Monday 30 July 2018


When most people think of the symptoms of Alzheimer’s Disease and dementia, memory loss and forgetfulness tend to top the list. Secondary symptoms such as vision-related problems are not as well-known, even though they can actually manifest as primary symptoms for some forms of dementia.
The brain of a typical Alzheimer’s patient has a buildup of beta-amyloid “plaques”. These proteins damage nerve cells in the memory center of the brain, but early studies suggest they may also travel along the optic nerve and accumulate in the eye. Along with impaired vision, this can affect the brain’s ability to process and make sense of visual data.
Common Vision-Related Problems Caused by Alzheimer’s Disease
Alzheimer’s can lead to visual deficits and cause perception errors in these 5 main areas:
1.  Motion Detection - In some cases, the ability to detect movement is reduced or lost. Instead of seeing the world as a video in real time, affected individuals may perceive it as a photo-reel with a series of still images. It becomes difficult to follow a moving object, watch TV or navigate familiar surroundings.
2.  Depth Perception - The ability to judge distances and changes in elevation, or tell the difference between flat and 3-dimensional objects can also be compromised. People with Alzheimer’s might try to pick up an item that’s printed in a photograph or confuse carpet and flooring borders for steps.
3.  Peripheral Vision - Advancing age causes some loss in peripheral vision, but Alzheimer’s can narrow the field of vision quite drastically. Affected individuals may be startled when people approach them, bump into walls or furniture, and feel disoriented because they cannot see to the sides while facing forward.
4.  Color Perception - The ability to separate colors also reduces as we get older, but this may happen faster or more severely in someone with Alzheimer’s. Blue-violet colors seem to become particularly difficult to recognize. Affected individuals may have trouble coordinating clothes or managing medication.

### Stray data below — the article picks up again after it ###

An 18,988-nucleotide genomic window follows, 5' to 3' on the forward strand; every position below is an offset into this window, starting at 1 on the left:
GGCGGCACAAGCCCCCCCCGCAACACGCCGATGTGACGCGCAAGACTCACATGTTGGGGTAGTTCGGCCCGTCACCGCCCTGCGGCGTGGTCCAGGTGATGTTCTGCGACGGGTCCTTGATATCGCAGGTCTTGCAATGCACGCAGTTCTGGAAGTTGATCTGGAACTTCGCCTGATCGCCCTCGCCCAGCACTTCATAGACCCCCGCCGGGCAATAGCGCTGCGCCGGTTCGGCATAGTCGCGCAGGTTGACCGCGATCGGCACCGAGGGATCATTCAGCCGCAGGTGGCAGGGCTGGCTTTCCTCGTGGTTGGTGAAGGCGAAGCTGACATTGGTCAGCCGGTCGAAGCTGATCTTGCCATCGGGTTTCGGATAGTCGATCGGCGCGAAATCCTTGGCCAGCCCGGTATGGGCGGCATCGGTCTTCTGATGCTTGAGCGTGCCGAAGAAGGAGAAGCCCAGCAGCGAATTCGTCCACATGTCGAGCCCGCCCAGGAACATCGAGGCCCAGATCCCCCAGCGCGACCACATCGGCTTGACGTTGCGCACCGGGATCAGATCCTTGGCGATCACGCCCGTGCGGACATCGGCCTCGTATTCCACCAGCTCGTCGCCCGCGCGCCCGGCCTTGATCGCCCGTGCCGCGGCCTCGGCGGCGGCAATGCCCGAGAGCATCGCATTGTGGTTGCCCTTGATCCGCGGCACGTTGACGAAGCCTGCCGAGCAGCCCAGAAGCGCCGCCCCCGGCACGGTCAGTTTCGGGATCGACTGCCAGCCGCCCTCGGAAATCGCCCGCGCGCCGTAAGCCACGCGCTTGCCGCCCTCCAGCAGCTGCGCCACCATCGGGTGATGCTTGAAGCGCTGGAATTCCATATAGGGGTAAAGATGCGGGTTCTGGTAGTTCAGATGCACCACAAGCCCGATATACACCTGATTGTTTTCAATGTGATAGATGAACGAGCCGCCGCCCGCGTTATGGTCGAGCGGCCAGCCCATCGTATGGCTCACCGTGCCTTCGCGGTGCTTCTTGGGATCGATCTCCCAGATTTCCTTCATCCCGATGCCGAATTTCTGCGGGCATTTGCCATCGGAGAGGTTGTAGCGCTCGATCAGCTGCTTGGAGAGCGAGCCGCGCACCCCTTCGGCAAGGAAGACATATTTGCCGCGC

5.  Contrast Sensitivity - Along with color itself, Alzheimer’s may also affect the ability to differentiate between various shades of the same color. Some people can find it impossible to detect an object when it’s placed on a background with similar colors, such as a white toilet in a bathroom with white floors and walls.
How Can We Help People with Alzheimer’s-Related Vision Problems?
As caregivers, it is our responsibility to support those with blurry vision or other sight issues caused by Alzheimer’s. Here are some ideas on how to make their lives easier:
   Use Good Lighting - Bright, well-lit environments are easier to navigate, but harsh lighting can aggravate light sensitivity. Install dimmer switches indoors and provide sunglasses for outdoor use.
   Get Rid of Clutter - Cluttered floors are confusing and dangerous for Alzheimer’s patients, so keep them obstacle-free. Avoid patterned flooring, and highlight risky areas or objects in bright colors.
   Schedule Eye Checkups - If you’re caring for someone with Alzheimer’s or dementia, take them to see an eye doctor regularly. Early detection and treatment could reduce vision problems.
   Provide Low Vision Aids - Find out about devices and resources available to help people with vision impairments, such as text-to-speech or audio book apps, magnifiers for reading, etc.
   Help Them Travel - Some Alzheimer’s patients may be able to travel on their own, so help them learn about transportation options they can use, and how to find assistance when needed.
Even without throwing dementia or Alzheimer’s in the mix, advancing age is known to affect eyesight and vision. Educating older adults about aging eyes is a crucial step towards keeping them safe, comfortable and healthy.

Author Bio:

Aaron Barriga is the online marketing manager for Insight Vision Center, an Ophthalmology Center in California. With a knack for understanding medical procedures, and an interest in eye and vision health, Aaron loves to share what he knows and what he learns. He blogs to inform readers about the latest eye care technology and other topics related to eye care, especially LASIK. Aaron loves collecting coasters from the different bars and restaurants he visits during his travels.

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